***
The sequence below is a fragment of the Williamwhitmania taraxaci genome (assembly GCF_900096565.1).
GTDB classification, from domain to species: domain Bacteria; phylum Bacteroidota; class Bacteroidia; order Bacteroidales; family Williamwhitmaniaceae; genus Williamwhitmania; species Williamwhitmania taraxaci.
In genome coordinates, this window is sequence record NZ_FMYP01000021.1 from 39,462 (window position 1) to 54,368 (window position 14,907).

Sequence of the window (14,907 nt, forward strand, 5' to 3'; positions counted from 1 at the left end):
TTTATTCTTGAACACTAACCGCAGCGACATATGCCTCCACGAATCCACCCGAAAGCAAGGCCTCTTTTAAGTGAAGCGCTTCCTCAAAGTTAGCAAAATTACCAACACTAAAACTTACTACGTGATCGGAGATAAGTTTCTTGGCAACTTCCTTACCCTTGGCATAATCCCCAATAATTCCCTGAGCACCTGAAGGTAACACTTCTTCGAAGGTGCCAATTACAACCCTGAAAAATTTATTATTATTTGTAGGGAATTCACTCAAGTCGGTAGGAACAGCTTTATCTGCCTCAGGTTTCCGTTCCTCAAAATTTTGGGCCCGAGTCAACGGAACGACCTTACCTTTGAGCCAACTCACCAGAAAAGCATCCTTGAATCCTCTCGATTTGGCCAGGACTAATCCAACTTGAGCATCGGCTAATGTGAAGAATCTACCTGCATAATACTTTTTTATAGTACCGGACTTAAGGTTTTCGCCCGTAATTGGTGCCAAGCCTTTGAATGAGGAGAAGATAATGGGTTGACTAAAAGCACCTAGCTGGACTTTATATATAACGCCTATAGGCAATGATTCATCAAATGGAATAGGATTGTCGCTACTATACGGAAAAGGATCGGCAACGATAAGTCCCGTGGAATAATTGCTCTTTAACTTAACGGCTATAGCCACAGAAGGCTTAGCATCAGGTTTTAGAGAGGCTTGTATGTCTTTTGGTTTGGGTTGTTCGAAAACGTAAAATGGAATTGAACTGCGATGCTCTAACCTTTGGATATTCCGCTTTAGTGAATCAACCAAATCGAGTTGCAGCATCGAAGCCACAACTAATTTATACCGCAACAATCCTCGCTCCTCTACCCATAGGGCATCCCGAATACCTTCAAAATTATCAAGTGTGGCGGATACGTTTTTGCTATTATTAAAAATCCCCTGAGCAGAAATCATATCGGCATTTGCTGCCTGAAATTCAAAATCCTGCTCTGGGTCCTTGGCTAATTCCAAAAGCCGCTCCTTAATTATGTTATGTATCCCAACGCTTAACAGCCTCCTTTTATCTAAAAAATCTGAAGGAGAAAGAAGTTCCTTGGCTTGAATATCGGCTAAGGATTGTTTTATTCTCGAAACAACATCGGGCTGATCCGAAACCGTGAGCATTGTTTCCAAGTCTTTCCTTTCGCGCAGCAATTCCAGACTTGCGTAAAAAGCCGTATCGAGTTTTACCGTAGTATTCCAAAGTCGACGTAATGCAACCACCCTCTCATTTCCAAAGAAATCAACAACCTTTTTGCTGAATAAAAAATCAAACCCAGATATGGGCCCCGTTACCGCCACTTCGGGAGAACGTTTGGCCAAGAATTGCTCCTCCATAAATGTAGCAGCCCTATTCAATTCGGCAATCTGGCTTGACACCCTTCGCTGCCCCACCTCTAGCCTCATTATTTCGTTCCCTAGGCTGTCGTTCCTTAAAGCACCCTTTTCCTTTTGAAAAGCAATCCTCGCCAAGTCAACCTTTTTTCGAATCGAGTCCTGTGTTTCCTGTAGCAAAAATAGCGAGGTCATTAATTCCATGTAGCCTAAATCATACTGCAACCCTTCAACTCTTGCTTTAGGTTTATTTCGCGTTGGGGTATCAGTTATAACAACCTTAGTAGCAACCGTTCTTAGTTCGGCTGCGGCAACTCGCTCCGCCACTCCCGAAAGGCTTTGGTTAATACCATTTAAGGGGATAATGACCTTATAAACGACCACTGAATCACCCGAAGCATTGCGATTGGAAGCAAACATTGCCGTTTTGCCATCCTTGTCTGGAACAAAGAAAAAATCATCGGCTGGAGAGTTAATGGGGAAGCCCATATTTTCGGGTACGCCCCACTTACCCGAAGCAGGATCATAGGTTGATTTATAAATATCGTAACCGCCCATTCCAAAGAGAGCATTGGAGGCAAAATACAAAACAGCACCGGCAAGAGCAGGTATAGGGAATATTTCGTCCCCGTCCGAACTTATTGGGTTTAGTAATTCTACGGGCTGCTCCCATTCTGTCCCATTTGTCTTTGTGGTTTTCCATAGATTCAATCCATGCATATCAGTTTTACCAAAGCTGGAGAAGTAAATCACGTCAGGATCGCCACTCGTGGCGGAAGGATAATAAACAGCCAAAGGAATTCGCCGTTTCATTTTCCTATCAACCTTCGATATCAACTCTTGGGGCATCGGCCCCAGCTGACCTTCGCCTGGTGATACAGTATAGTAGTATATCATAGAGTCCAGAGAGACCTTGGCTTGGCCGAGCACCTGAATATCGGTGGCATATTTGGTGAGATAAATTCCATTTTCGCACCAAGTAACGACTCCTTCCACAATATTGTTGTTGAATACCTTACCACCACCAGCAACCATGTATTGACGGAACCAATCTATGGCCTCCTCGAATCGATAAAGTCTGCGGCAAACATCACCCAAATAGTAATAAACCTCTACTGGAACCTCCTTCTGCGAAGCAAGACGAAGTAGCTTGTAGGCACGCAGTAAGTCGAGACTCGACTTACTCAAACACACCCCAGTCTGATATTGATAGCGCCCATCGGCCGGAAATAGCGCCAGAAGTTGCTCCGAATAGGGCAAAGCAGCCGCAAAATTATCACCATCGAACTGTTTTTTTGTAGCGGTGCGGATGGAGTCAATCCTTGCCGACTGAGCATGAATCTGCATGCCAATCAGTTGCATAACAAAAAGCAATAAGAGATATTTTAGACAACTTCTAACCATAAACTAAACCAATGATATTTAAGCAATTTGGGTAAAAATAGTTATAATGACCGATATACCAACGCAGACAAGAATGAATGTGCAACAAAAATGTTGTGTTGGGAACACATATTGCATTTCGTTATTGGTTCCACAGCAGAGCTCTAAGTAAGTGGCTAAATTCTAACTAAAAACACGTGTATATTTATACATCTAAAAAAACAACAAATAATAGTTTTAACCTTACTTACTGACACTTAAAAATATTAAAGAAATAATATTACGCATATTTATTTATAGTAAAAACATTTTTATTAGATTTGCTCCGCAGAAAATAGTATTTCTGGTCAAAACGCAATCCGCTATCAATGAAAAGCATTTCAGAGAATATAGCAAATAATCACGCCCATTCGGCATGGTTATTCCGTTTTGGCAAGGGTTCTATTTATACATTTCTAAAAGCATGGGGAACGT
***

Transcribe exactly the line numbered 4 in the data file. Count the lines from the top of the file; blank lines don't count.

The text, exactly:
Sequence of the window (14,907 nt, forward strand, 5' to 3'; positions counted from 1 at the left end):